Little kids have a refreshingly simple outlook on life. Most of it occurs over their head, so unless there are cookies up there it’s not worth worrying about. As long as there are legs to hug, grass to roll in, and friends to chase everything is pretty amazing. And little kids are so excited to do things! Maybe it’s only for five minutes, but man what a five minutes!

Create something awful

Cures: Apathy

We live in an time where, thanks to technology, the barrier to entry for so many things is so very low. Don’t wait to go to film school, start shooting movies now with your cell phone. Don’t go to college and study theater, just make machinima with Minecraft. Teach yourself to code. Write horrible blog posts.

You don’t have to go to college. There are no gate-keepers holding you back. Go. Create. Express yourself. Of course it will be bad.

That’s the point.

You don’t get to good until you go through a lot of bad.

And get off my lawn

One of the best comments in the Reddit thread was “Teenagers’ problems are just adult problems without perspective.” I get it, kids are kids, and the point of being a teenager is to have these kinds of problems. I still wonder how many of our children are this way because we made it so.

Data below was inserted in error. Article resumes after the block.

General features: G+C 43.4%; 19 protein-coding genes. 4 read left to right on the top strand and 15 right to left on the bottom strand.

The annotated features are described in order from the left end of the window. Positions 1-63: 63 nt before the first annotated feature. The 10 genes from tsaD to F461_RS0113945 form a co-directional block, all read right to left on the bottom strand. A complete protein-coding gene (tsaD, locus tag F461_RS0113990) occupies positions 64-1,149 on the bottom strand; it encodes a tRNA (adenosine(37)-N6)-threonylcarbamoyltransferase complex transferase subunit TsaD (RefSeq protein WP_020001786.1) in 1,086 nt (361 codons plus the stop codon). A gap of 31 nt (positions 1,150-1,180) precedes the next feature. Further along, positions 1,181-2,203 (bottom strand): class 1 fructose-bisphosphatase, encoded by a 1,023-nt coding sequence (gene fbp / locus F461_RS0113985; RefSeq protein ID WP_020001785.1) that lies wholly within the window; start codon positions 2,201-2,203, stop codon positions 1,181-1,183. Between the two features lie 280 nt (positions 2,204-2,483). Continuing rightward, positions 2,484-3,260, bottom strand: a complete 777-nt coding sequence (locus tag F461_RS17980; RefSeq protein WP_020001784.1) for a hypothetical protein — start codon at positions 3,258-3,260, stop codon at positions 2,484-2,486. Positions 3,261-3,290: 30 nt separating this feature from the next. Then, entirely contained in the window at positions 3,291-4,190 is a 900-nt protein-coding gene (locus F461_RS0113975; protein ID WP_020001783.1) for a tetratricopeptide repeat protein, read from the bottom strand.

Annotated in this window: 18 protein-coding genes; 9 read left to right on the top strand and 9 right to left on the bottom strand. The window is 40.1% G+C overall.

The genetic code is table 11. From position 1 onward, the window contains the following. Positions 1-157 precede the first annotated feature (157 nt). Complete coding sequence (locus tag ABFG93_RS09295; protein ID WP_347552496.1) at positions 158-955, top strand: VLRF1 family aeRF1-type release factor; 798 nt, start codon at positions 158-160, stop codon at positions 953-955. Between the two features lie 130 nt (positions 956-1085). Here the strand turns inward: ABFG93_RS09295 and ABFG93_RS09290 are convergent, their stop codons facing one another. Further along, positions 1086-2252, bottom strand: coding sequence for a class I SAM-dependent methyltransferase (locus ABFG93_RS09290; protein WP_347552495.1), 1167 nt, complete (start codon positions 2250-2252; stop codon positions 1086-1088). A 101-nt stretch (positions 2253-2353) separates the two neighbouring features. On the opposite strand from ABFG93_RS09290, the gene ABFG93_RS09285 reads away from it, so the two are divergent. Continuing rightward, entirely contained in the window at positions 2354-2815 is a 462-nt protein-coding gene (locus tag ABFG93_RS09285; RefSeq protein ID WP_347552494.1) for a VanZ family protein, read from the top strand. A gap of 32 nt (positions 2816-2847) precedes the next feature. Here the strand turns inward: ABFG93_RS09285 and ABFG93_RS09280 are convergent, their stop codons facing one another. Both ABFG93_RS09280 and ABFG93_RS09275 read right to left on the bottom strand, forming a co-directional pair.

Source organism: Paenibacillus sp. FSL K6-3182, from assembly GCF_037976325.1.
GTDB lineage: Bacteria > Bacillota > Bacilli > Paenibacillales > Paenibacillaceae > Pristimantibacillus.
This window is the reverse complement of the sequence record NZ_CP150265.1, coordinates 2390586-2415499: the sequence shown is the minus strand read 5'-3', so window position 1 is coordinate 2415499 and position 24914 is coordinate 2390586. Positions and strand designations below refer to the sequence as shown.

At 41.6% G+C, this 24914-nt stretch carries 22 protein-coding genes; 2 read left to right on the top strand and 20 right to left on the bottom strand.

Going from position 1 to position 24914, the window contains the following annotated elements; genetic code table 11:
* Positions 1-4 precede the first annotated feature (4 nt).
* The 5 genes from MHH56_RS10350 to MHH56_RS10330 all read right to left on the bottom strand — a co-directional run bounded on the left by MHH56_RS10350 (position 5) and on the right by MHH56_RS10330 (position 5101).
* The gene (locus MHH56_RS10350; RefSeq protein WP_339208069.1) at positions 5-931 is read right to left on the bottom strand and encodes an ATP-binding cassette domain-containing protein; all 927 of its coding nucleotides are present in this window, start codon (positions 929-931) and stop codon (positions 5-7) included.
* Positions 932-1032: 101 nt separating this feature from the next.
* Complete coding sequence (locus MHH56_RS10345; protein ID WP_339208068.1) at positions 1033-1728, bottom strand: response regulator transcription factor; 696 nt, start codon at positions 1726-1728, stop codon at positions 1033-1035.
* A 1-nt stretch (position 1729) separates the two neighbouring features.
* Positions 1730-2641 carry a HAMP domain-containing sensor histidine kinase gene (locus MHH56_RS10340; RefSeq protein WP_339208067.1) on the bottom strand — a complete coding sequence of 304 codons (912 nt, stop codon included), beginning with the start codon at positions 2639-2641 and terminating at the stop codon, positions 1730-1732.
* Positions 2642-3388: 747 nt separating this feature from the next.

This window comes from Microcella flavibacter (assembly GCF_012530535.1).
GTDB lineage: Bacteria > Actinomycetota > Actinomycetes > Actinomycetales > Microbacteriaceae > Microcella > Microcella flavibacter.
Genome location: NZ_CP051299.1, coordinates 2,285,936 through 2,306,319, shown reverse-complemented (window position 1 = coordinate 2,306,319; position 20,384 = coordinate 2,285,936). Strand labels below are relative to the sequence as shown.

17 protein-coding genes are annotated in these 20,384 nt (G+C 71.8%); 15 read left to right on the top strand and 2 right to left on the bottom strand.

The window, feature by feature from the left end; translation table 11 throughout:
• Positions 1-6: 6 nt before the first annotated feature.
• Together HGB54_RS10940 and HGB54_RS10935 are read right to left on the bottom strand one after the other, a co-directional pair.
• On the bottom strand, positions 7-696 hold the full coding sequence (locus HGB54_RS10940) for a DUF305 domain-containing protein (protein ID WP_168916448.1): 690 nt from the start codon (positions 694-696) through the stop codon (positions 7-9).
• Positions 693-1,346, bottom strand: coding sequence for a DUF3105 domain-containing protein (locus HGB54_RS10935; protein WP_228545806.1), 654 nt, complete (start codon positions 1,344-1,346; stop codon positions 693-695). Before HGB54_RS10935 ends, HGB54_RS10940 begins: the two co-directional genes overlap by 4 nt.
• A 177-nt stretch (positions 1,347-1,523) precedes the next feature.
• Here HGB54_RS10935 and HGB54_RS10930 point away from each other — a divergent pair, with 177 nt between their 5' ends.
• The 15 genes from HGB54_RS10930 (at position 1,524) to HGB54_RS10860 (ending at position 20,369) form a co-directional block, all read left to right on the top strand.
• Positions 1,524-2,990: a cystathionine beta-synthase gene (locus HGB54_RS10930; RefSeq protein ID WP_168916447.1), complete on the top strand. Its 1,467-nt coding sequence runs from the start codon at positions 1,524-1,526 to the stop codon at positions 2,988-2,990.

We wanted our children to be “team players” and “achievers”, so we made them play half a dozen sports so they could achieve trophies and medals, but now they don’t know have to have unscheduled fun.

We’ve taken away or neutered rites of passage except going to college, and so many our children are obsessed with this one at a time where the average cost of a college education at an in-state public university is almost $20,000 for residents, despite the overwhelming evidence that the world needs welders and mechanics.

We’ve made it so our children cannot leave our sight without us, and we have given them cell phones so that when they do we’re never more than two swipes away. Somehow, we’re surprised when they’re so comfortable around us that they move back in and never leave.

As parents, we are conditioned to sign our kids up for classes: art classes and music classes and SAT prep classes ad nauseum because if there’s something you want to do, there’s a class you should take first.

Unless that something is “live your life”, because there’s no prep class for that.

Have any more recommendations for the teens of today? Leave a comment!